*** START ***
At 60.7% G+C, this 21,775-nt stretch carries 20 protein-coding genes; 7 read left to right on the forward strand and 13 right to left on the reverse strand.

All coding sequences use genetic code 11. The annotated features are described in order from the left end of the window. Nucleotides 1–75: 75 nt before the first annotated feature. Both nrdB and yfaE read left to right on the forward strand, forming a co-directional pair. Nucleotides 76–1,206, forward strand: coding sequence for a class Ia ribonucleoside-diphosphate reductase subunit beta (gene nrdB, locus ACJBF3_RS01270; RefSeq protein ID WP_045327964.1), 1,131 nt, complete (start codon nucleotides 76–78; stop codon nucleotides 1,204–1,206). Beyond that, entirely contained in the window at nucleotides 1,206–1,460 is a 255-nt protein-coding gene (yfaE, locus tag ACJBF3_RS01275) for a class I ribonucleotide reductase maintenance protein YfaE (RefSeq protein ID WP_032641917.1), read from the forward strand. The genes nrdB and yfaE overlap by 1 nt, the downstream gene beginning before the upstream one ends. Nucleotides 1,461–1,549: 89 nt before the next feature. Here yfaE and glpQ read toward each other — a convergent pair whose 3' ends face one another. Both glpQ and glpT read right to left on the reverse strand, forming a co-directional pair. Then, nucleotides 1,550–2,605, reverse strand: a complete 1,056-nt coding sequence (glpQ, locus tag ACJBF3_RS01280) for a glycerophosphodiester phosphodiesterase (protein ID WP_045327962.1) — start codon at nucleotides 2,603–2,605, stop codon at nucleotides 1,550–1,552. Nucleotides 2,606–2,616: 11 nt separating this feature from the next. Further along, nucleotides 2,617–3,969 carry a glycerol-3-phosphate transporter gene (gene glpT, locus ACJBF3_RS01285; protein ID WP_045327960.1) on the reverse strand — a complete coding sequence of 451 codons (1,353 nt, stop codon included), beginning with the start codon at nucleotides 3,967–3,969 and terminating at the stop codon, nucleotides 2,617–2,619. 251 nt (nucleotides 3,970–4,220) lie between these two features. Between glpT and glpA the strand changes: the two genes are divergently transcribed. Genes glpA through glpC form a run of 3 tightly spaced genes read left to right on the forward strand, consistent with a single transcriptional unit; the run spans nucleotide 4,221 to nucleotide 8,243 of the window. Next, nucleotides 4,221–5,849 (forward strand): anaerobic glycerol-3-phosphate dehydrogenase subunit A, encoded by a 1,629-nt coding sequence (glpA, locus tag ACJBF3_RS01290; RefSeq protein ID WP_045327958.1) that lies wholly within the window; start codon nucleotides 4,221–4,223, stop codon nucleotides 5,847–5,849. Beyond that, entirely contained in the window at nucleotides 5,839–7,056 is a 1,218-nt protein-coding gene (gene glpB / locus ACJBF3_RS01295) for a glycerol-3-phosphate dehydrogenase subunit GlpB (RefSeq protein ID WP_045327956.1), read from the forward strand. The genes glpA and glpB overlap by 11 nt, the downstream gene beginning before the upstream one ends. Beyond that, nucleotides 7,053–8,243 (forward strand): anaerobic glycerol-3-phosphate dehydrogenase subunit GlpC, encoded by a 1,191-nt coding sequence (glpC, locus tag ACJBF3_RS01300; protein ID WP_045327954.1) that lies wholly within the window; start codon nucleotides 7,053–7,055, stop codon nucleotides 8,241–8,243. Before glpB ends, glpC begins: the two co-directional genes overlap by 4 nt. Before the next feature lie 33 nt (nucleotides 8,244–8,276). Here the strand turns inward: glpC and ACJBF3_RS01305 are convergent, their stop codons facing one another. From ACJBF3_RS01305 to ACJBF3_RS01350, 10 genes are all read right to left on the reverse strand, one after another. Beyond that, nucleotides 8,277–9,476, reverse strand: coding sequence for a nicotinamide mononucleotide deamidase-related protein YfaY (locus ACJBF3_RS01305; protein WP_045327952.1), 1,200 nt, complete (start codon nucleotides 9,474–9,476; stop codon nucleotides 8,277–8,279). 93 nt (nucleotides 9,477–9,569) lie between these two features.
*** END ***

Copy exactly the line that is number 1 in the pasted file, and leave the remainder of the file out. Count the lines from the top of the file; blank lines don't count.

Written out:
At 60.7% G+C, this 21,775-nt stretch carries 20 protein-coding genes; 7 read left to right on the forward strand and 13 right to left on the reverse strand.